In the U.S. Supreme Court hearings of Mississippi’s Dobbs v. Jackson Women’s Health Organization case on December 1, it became clear that the two most important pieces of abortion legislation — Roe v. Wade and Planned Parenthood v. Casey — are under serious threat.
In 1973, Roe v. Wade declared abortion a matter of privacy. In 1992, Planned Parenthood v. Casey made abortion a right until the age of fetal viability. Mississippi’s law would dismantle both by permitting states to enact abortion restrictions prior to fetal viability, putting family planning in state control.
Total state jurisdiction over abortion laws would make family planning across the country inconsistent and dangerous: the recent Texas abortion ban encourages community surveillance by allowing private citizens to sue abortion patients and providers, receiving $10,000 or more if they are successful. And the surveillance would not stop there.
This ruling would come at an interesting time in the history of healthcare: digital healthcare has rapidly expanded and private and public databases store vast swaths of patient information.
Telehealth companies, government agencies, and private corporations cannot guarantee that patient information is private. As more people have relied on telehealth companies for care, they have experienced a huge increase in cyberattacks, from 7.6 million patient data files breached in the first half of 2020 to 21.3 million in the latter half of that year. That’s not counting the breaches in other sectors, like organizations who deliver abortion pills or provide information on how to obtain an abortion. When many people use the same device for work and personal tasks, a breach at work could compromise personal health data too.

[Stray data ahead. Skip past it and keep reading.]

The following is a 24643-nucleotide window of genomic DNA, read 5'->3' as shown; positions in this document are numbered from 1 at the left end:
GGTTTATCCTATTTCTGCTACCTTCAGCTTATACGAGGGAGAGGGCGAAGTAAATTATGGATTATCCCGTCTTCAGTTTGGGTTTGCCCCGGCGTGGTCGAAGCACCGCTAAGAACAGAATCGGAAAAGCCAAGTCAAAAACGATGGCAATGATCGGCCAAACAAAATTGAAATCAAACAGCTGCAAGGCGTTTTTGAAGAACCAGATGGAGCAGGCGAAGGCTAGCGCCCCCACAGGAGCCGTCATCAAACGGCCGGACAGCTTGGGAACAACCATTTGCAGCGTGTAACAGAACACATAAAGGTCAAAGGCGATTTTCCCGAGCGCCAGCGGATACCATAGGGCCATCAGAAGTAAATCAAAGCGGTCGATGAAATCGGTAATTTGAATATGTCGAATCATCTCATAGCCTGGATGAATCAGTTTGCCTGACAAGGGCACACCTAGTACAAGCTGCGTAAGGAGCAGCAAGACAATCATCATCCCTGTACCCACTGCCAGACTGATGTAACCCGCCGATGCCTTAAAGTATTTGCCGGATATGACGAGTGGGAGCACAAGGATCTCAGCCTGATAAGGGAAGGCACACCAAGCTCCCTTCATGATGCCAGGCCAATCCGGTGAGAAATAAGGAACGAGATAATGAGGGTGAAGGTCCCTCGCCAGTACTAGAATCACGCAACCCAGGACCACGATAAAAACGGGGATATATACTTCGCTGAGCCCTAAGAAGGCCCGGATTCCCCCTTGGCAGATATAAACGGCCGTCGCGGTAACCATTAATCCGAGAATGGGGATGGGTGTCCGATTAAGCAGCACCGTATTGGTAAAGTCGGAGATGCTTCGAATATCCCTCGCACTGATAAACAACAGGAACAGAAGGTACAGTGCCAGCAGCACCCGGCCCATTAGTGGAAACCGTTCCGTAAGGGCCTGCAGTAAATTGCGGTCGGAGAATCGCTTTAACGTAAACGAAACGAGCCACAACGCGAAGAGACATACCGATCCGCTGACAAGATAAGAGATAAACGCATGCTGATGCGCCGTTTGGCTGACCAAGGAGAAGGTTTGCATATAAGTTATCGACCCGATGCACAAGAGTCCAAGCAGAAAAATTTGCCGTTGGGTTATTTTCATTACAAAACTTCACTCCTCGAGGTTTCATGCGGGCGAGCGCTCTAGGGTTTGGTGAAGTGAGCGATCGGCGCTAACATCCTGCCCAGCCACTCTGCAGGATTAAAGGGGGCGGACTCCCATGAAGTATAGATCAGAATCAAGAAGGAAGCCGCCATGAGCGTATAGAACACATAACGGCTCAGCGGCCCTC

If this seems paranoid, consider that under former Florida governor Jeb Bush, women who had children out of wedlock that they put up for adoption had to advertise their sexual histories in the newspaper. Though this law was repealed, it demonstrates a mentality among Republican lawmakers that it is totally appropriate to publicly shame people for reproductive behavior they deem unsavory.
Aside from using health data to publicly shame or prosecute patients, data breaches could also be used to plan violence. Abortion providers have noted an uptick in violence against patients and clinics whenever there is an uptick in anti-abortion legislation.
The ease of large-scale breaches comes with a large-scale increase in personal attacks, especially if states used private citizens for enforcement, like the Texas abortion ban’s “bounty hunter” clause that allows citizens to sue those they believe have had abortions after six weeks, giving incentives to law enforcement and citizens to access individuals’ medical and location data. With the rise of geofence warrants, law enforcement can check who has visited a clinic and when with little explanation.
Large collections of personal data can be used to draw highly personal conclusions, demonstrated by the fact that Target’s marketing department can famously predict when a customer is expecting a baby.